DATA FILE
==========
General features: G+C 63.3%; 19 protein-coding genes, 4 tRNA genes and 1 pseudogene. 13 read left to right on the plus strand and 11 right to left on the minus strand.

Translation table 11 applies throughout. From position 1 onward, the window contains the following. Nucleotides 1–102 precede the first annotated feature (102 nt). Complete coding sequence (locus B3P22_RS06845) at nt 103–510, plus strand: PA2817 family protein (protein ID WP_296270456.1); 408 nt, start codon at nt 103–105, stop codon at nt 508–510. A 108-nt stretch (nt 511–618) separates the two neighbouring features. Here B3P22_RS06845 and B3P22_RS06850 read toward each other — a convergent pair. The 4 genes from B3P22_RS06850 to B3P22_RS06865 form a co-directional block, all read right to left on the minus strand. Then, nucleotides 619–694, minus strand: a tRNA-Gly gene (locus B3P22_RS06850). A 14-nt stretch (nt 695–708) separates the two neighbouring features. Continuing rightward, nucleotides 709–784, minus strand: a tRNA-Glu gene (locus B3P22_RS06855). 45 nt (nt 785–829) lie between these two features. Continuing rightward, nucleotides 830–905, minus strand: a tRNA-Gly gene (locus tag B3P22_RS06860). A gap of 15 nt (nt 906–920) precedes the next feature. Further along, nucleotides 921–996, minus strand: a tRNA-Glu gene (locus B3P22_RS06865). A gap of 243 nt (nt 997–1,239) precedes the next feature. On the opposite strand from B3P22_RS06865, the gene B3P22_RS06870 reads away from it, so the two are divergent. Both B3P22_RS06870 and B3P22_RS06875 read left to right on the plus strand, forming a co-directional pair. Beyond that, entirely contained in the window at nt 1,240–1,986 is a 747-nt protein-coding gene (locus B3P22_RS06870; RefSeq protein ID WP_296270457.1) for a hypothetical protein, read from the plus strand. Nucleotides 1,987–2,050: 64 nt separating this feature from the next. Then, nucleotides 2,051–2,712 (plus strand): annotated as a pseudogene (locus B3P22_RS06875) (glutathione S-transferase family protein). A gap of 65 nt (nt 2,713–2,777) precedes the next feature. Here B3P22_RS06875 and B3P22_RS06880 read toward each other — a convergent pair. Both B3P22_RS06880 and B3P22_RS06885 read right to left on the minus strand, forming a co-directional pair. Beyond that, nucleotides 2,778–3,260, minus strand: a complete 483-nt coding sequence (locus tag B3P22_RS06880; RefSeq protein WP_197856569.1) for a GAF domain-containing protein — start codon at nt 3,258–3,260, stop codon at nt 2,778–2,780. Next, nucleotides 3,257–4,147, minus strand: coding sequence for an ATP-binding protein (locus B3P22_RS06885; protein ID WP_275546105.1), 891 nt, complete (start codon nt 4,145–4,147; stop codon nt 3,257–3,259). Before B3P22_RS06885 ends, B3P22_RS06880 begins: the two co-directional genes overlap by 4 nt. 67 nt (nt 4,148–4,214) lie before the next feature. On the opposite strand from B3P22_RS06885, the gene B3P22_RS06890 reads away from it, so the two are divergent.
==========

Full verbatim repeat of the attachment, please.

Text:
General features: G+C 63.3%; 19 protein-coding genes, 4 tRNA genes and 1 pseudogene. 13 read left to right on the plus strand and 11 right to left on the minus strand.

Translation table 11 applies throughout. From position 1 onward, the window contains the following. Nucleotides 1–102 precede the first annotated feature (102 nt). Complete coding sequence (locus B3P22_RS06845) at nt 103–510, plus strand: PA2817 family protein (protein ID WP_296270456.1); 408 nt, start codon at nt 103–105, stop codon at nt 508–510. A 108-nt stretch (nt 511–618) separates the two neighbouring features. Here B3P22_RS06845 and B3P22_RS06850 read toward each other — a convergent pair. The 4 genes from B3P22_RS06850 to B3P22_RS06865 form a co-directional block, all read right to left on the minus strand. Then, nucleotides 619–694, minus strand: a tRNA-Gly gene (locus B3P22_RS06850). A 14-nt stretch (nt 695–708) separates the two neighbouring features. Continuing rightward, nucleotides 709–784, minus strand: a tRNA-Glu gene (locus B3P22_RS06855). 45 nt (nt 785–829) lie between these two features. Continuing rightward, nucleotides 830–905, minus strand: a tRNA-Gly gene (locus tag B3P22_RS06860). A gap of 15 nt (nt 906–920) precedes the next feature. Further along, nucleotides 921–996, minus strand: a tRNA-Glu gene (locus B3P22_RS06865). A gap of 243 nt (nt 997–1,239) precedes the next feature. On the opposite strand from B3P22_RS06865, the gene B3P22_RS06870 reads away from it, so the two are divergent. Both B3P22_RS06870 and B3P22_RS06875 read left to right on the plus strand, forming a co-directional pair. Beyond that, entirely contained in the window at nt 1,240–1,986 is a 747-nt protein-coding gene (locus B3P22_RS06870; RefSeq protein ID WP_296270457.1) for a hypothetical protein, read from the plus strand. Nucleotides 1,987–2,050: 64 nt separating this feature from the next. Then, nucleotides 2,051–2,712 (plus strand): annotated as a pseudogene (locus B3P22_RS06875) (glutathione S-transferase family protein). A gap of 65 nt (nt 2,713–2,777) precedes the next feature. Here B3P22_RS06875 and B3P22_RS06880 read toward each other — a convergent pair. Both B3P22_RS06880 and B3P22_RS06885 read right to left on the minus strand, forming a co-directional pair. Beyond that, nucleotides 2,778–3,260, minus strand: a complete 483-nt coding sequence (locus tag B3P22_RS06880; RefSeq protein WP_197856569.1) for a GAF domain-containing protein — start codon at nt 3,258–3,260, stop codon at nt 2,778–2,780. Next, nucleotides 3,257–4,147, minus strand: coding sequence for an ATP-binding protein (locus B3P22_RS06885; protein ID WP_275546105.1), 891 nt, complete (start codon nt 4,145–4,147; stop codon nt 3,257–3,259). Before B3P22_RS06885 ends, B3P22_RS06880 begins: the two co-directional genes overlap by 4 nt. 67 nt (nt 4,148–4,214) lie before the next feature. On the opposite strand from B3P22_RS06885, the gene B3P22_RS06890 reads away from it, so the two are divergent.